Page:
Soil protection is no longer an ecological issue. Climate change and intensive cultivation are also robbing conventional agriculture of more fertile soil year after year. With integrated agriculture, a strategy is currently establishing itself that operates between organic and conventional farming. One of its goals: To preserve and promote fertile soil.
Fertile soil – a finite resource
Without fertile soil, nothing works in agriculture and yet it is under serious threat. Worldwide, we lose 10 million hectares of fertile farmland every year. A quarter of global soils have already been degraded. In Europe, almost half is at least of low quality; poor prospects for sufficient yields.
Help from the soil, for the soil
There is a solution: studies show that the fertility of soils is largely determined by the humic acid content. Humic acids are formed by degradation and conversion processes involving microorganisms. The more inactive these microorganisms are, the less fertile the soil is and the less humic acids it contains. Even soils with a low humus content and a low percentage of humic acids are far from being lost or useless.
Because we can supply humic acids to the soil again. We find highly active fractions in the near-surface layer of lignite, called Leonardite. They are particularly effective and can make a very big difference in heavily used soils.
Humic acids – broad-talents for humus formation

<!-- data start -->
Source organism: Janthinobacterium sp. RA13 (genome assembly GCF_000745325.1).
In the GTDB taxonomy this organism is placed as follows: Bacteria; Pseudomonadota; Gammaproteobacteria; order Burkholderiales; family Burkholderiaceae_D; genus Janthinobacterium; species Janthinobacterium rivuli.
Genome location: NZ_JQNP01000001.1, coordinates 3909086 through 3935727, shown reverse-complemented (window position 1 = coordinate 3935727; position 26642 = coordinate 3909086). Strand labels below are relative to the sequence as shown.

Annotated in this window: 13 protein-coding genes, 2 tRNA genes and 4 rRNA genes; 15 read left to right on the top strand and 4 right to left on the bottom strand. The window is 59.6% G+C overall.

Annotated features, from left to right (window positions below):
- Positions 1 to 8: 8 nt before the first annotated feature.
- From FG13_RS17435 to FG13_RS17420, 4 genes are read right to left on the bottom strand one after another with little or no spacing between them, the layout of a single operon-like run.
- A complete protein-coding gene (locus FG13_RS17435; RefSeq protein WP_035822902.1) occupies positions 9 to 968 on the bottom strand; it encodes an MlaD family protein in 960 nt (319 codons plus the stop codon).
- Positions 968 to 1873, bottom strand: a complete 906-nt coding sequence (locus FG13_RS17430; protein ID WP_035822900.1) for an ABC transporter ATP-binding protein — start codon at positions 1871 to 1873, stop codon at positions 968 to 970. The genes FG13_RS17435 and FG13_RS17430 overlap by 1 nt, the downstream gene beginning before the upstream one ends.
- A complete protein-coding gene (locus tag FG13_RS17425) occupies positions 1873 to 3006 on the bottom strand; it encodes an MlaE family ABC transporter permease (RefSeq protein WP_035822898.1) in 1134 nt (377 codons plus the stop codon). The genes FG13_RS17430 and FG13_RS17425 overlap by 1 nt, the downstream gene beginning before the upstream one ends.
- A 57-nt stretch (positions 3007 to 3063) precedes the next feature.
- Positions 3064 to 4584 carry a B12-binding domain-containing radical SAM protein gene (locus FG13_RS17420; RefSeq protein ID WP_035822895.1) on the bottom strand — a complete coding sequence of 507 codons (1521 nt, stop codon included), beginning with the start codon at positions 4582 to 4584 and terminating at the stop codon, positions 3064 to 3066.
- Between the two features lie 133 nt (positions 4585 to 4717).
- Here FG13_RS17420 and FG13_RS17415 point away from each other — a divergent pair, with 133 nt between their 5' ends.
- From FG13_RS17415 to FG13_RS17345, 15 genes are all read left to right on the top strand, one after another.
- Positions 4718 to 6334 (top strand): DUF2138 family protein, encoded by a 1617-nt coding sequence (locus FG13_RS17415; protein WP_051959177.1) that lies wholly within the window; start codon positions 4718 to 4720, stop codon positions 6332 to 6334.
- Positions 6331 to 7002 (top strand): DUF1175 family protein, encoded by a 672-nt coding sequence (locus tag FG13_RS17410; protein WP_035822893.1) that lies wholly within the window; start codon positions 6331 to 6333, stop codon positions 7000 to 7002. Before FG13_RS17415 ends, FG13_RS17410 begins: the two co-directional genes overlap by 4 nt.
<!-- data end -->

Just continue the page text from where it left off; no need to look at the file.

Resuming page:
The importance of humic acids in a fertile soil is paramount. The knowledgeable observer can recognize their occurrence by the dark color of the topsoil. Due to their stable properties, humic acids provide a significantly higher cation exchange capacity. In addition, they have a very diverse and positive effect on the soil system. The influence of humic acids optimizes the soil structure. It is better aerated and water can be absorbed and stored better and for longer. The addition of humic substances also increases the formation of clay-humus complexes and thus stabilizes the crumb considerably. The root system can develop better and root growth is significantly increased. The buffering effect on the pH-value increases the availability of nutrients and favors the living conditions for soil organisms. This stimulates continuous humus formation.
Good soil – important for humans and the environment
Anyone who wants to secure food supplies up to 2030 and beyond and combat world hunger must see our soils as the central starting point, hub and pivot for this. Healthy, fertile soils have the potential to feed billions of people sustainably, healthily and in abundance. Its many other free ecosystem services help us maintain a eco-friendly environment on our planet. It is immensely important to understand the resource soil and the processes that take place in it and to give it the spotlight in society, especially in agriculture, that it deserves.
Humic acid-rich raw materials such as Leonardite and lignite are therefore real sources of hope that can make a very important contribution to a sustainable, prosperous future for humanity.
For more information, visit: www.humintech.com